It will take the panel’s indefinite adjournment of panel hearings (strike, if you may) to get the government to pay them half of their first month’s allowances. “If this government finds it this difficult to pay our sitting allowances,” one panellist remarks in confidence to this author, “how then are we sure that they are going to pay the compensations we will award victims who satisfactorily prove their cases to us?”

This thinking resonates with what some victims said when they were encouraged to send in their petitions. Some declined, citing little or no confidence in the outcome of the panel hearings as their principal reason. Others feared for their lives because some of the police operatives they have accusations against are still actively deployed in Anambra state and retain the capacity to do more harm.

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Other panels of enquiry sitting across the different states of the federation have since resumed from Christmas/new year break. Despite having the highest number of cases recorded in the whole of Nigeria before them, Anambra panel is not sitting and may never sit again. Their terms of reference states that the panel was allowed only twelve sittings. They have exhausted that twelve, yet have only scratched the surface of the litany of petitions before them. The chairman of the panel said it is not natural to expect them to hear and adjudicate on all 310 petitions submitted to them in that amount of time. The panel then applied for an extension of time to enable it hear the remaining cases, but the state government is not interested in responding to their repeated applications.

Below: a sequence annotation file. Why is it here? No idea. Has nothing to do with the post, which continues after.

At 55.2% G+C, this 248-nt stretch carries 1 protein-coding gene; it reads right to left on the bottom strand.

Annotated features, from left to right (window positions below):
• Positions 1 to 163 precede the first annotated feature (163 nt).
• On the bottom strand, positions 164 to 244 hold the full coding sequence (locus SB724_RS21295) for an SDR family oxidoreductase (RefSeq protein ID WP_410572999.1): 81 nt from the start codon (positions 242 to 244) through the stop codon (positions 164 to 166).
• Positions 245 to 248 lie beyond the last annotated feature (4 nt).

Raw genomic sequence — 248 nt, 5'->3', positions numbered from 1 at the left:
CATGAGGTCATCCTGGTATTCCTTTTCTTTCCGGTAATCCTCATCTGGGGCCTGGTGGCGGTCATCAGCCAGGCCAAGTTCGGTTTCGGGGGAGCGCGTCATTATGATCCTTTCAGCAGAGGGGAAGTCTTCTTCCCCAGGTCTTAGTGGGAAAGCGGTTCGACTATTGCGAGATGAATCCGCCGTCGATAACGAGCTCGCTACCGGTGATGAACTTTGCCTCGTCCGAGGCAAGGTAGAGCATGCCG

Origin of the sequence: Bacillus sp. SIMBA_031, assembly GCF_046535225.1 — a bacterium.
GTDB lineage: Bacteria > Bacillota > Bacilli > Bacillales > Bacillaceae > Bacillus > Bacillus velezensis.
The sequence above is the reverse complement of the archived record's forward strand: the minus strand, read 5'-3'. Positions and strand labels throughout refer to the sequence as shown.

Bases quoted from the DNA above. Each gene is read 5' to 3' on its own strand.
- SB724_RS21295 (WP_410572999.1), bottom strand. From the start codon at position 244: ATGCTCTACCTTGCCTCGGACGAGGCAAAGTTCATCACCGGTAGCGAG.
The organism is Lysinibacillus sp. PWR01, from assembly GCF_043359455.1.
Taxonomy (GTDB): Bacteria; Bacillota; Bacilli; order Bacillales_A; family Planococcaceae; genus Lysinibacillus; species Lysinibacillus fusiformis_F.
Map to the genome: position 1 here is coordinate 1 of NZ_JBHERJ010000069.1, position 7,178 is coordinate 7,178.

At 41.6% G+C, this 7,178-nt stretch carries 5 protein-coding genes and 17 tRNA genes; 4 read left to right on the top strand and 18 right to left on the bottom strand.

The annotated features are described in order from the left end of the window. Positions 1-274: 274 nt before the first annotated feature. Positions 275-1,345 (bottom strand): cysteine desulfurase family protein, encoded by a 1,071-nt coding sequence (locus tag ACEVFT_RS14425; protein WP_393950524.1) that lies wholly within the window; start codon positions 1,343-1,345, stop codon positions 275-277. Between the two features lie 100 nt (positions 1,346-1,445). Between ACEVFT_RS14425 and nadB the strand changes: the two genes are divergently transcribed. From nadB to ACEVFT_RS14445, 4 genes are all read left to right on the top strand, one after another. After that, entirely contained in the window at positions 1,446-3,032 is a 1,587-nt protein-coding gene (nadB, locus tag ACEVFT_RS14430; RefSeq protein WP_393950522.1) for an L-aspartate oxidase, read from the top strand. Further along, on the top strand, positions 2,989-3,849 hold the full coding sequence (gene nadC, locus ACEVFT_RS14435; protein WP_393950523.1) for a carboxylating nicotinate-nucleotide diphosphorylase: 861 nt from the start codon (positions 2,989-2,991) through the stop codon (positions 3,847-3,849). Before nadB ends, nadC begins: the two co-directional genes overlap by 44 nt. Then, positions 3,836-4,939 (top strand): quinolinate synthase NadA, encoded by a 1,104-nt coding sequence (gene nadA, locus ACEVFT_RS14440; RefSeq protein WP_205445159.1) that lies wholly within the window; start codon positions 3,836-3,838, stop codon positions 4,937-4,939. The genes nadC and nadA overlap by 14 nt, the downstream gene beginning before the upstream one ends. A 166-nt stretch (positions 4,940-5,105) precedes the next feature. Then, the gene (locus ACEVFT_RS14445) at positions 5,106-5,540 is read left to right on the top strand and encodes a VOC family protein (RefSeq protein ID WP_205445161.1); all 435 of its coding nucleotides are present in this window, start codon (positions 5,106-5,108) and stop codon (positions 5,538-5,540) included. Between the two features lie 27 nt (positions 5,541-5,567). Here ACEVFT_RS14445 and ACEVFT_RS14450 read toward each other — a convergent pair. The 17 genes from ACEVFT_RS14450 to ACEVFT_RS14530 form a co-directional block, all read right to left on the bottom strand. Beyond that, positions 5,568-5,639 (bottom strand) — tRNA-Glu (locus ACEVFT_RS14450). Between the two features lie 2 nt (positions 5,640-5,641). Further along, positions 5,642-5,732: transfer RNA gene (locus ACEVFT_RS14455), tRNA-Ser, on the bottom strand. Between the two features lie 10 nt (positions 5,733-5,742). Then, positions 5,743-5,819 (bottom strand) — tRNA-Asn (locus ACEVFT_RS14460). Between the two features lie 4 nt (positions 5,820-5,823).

By effectively withdrawing legal imprimatur and logistical backing from the state panel of enquiry, Gov. Obiano safely gambled on the short attention span and the collective indifference of ndị Anambra. It appears he is getting away with this. Those who should ask questions have seemingly moved on. The governor appears to have only taken a cue from them.

Whatever the motivation for this lull is, only two preliminary conclusions can be drawn. Either Gov. Obiano and his team have found new passions or their #EndSARS passions were never really for the purposes of helping ndi Anambra heal and find justice. Gov. Obiano still has options – to immediately cause the release of every legal and logistical resource this panel needs to conclude its findings, and then pay compensations to families of victims the panel may find their claims credible. It will be a monumental tragedy if it eventually turns out that Gov. Obiano played a fast one and danced on the shallow graves of victims crying out for justice. We watch.

*Chima is a good governance advocate and a public policy analyst. He writes from Awka, Anambra State.